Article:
"Clinicians are increasingly aware that a single technique for individual or family counseling is inappropriate in an ethnically complex society. All clients in counseling seek relief for their distress, but, as Mayo (1991:318) has pointed out, "The paths to that goal are many." Consequently, several works clarify the characteristics of different social and cultural groups, particularly with reference to their acceptance of professional counseling and the most effective techniques. (See McGoldrick, et al. 1982; Mindel, et al. 1988; Baca Zinn & Eitzen 1993).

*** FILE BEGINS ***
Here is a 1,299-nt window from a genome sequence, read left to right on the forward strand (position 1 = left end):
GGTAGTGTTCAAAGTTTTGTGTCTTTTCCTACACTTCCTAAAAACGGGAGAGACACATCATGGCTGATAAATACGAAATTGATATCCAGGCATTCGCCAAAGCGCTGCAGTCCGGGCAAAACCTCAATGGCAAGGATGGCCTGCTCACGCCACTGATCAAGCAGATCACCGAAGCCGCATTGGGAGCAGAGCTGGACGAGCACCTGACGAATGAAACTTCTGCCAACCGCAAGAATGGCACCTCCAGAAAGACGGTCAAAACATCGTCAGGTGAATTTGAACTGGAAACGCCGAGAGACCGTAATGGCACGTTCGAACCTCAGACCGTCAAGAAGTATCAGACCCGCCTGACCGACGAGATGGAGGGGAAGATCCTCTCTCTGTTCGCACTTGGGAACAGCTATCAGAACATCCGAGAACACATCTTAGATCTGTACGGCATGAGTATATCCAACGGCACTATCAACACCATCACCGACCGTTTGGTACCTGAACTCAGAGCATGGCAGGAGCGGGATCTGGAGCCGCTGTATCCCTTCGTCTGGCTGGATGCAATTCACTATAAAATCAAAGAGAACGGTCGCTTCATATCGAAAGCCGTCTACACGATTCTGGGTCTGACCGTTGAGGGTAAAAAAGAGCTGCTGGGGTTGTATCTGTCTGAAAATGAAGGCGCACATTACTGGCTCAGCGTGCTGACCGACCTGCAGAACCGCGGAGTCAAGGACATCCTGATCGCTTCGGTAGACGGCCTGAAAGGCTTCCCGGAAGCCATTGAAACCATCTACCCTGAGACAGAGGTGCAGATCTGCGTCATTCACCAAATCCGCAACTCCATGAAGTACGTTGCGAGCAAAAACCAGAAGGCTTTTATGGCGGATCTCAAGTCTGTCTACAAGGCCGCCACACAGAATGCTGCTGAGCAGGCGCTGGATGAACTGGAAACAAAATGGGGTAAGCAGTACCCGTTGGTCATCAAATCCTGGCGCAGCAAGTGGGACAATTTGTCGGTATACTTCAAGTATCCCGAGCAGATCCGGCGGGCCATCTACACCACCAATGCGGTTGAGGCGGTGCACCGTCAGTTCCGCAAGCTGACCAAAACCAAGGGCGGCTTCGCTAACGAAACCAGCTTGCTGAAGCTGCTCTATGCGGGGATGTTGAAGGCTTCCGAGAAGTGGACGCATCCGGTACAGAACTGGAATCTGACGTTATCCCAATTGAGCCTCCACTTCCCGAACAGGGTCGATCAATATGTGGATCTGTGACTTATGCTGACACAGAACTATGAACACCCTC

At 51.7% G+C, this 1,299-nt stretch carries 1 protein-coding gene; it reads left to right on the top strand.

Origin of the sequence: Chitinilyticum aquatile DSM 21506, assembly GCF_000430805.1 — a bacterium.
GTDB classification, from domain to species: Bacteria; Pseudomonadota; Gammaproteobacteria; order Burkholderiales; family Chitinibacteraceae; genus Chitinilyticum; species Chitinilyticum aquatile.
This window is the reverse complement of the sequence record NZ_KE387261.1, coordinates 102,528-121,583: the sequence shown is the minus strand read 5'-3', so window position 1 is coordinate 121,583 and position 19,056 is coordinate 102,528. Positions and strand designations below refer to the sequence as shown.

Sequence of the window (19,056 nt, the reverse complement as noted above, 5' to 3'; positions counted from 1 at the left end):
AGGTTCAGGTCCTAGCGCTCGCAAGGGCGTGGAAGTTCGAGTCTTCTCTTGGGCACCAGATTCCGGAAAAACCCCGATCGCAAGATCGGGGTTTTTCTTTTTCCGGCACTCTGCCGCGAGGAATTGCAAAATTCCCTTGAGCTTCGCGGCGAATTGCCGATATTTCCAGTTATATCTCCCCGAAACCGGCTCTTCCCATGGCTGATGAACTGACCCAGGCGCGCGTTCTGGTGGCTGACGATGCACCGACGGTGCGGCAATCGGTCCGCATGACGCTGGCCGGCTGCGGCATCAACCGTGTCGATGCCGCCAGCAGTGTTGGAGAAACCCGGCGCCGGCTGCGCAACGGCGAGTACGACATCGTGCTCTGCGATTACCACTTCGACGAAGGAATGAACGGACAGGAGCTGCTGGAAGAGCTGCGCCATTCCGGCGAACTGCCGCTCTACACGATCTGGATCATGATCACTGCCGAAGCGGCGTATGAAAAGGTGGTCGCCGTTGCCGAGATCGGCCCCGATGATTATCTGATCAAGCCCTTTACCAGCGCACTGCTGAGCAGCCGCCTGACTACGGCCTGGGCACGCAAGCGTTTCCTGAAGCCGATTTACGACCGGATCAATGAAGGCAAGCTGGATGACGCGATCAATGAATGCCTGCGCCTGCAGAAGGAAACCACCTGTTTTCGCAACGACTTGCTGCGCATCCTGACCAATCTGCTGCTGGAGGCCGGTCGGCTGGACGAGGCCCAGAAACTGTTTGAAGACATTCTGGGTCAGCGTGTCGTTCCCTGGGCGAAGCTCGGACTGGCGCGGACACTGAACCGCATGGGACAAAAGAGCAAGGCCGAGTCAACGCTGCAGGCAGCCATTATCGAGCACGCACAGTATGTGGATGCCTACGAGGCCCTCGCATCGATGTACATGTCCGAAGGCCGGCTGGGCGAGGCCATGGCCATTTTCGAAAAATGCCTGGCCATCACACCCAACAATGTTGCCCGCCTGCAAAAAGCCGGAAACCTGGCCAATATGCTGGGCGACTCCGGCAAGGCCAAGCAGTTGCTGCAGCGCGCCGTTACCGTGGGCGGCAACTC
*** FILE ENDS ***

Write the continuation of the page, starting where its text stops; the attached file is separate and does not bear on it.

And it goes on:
At best, such works, and courses based on them, provide summaries of a broad spectrum of ethnic cultures. For example, one work on ethnic families covers 19 cultures, another 17 (McGoldrick, et al. 1982; Mindel, et al. 1988). While this is a valuable broadening of therapeutic technique, experience in clinical work as well as in teaching clinical method illustrates its insufficiency. Any compendium must be limited to a description of the modal pattern in the bestknown communities; for several reasons it has limited value as a guide for a specific client...."
Sengstock, Mary C. (1994). Teaching clinicians about ethnic cultures. Clinical Sociology Review 12:271-275.